Protecting your right to good health

| Updated on January 12, 2018


Soda tax in Mexico. Salt limits in South Africa. Plain tobacco packaging in Australia. National health insurance in Ghana. Mandatory motorcycle helmets in Vietnam. Health care in the US.

These are some of the examples of the law safeguarding and promoting good health around the world, says a new report from the World Health Organisation, in collaboration with the International Development Law Organisation, the University of Sydney, and Georgetown University in Washington. Featuring case studies from around the world, the report illustrates how the law has improved public health and the safety of its people, providing a resource for countries to learn from the experience of others.

The right to health is enshrined in WHO’s constitution, which affirms that the enjoyment of the highest attainable standard of health as one of the fundamental rights of every human. WHO provides assistance to countries that seek to use the law to improve their health systems, and to address health threats. As far back as 1875, lawmakers in the UK passed legislation requiring landlords to provide proper sanitation, ventilation and drainage to stem the spread of infectious diseases. Today, the control of infectious diseases is one of the most powerful illustrations of how the law can make a difference to health. From smallpox to more recent outbreaks of SARS and Ebola, public health laws can help to improve screening, reporting, contact tracing and quarantine, stemming the spread of infections.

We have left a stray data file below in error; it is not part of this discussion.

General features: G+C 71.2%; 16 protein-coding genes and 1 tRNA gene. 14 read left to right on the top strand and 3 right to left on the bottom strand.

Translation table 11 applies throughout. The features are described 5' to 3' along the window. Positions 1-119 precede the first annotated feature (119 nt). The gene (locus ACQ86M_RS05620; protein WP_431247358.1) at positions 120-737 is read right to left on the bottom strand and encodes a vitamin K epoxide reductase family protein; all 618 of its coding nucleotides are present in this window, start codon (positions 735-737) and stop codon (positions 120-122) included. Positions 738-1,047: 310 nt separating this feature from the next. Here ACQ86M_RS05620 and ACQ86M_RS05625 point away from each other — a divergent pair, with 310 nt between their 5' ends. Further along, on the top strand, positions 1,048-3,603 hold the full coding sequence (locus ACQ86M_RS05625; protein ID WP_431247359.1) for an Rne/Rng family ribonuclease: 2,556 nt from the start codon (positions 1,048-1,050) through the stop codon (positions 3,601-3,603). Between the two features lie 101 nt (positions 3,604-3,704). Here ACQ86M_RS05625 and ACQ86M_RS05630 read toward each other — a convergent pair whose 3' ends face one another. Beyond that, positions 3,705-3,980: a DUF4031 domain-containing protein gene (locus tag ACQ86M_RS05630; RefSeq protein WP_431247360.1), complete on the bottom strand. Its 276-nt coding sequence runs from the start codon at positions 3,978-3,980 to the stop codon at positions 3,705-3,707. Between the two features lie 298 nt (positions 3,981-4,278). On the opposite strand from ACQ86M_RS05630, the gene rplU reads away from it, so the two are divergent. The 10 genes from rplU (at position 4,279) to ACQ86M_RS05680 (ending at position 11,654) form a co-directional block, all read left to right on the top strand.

Health laws often make the headlines when they have a direct impact on the everyday consumption patterns of people, such as Mexico’s so-called soda tax, introduced in 2014 to reduce the consumption of sugar-sweetened beverages. In the same vein, Australia’s plain packaging laws for tobacco products have become a global standard-bearer in the effort to reduce smoking rates, the WHO said.

Published on January 20, 2017

Follow us on Telegram, Facebook, Twitter, Instagram, YouTube and Linkedin. You can also download our Android App or IOS App.

This article is closed for comments.
Please Email the Editor

You May Also Like